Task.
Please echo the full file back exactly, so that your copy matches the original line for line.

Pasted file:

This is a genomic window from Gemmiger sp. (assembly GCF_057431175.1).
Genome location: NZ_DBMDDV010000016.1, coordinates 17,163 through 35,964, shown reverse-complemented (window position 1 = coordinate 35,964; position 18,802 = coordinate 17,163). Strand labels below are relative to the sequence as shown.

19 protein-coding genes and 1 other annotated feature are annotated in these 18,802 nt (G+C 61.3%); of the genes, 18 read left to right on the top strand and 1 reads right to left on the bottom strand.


This is a genomic window from Gemmiger sp. (assembly GCF_057431175.1).
Genome location: NZ_DBMDDV010000016.1, coordinates 17,163 through 35,964, shown reverse-complemented (window position 1 = coordinate 35,964; position 18,802 = coordinate 17,163). Strand labels below are relative to the sequence as shown.

19 protein-coding genes and 1 other annotated feature are annotated in these 18,802 nt (G+C 61.3%); of the genes, 18 read left to right on the top strand and 1 reads right to left on the bottom strand.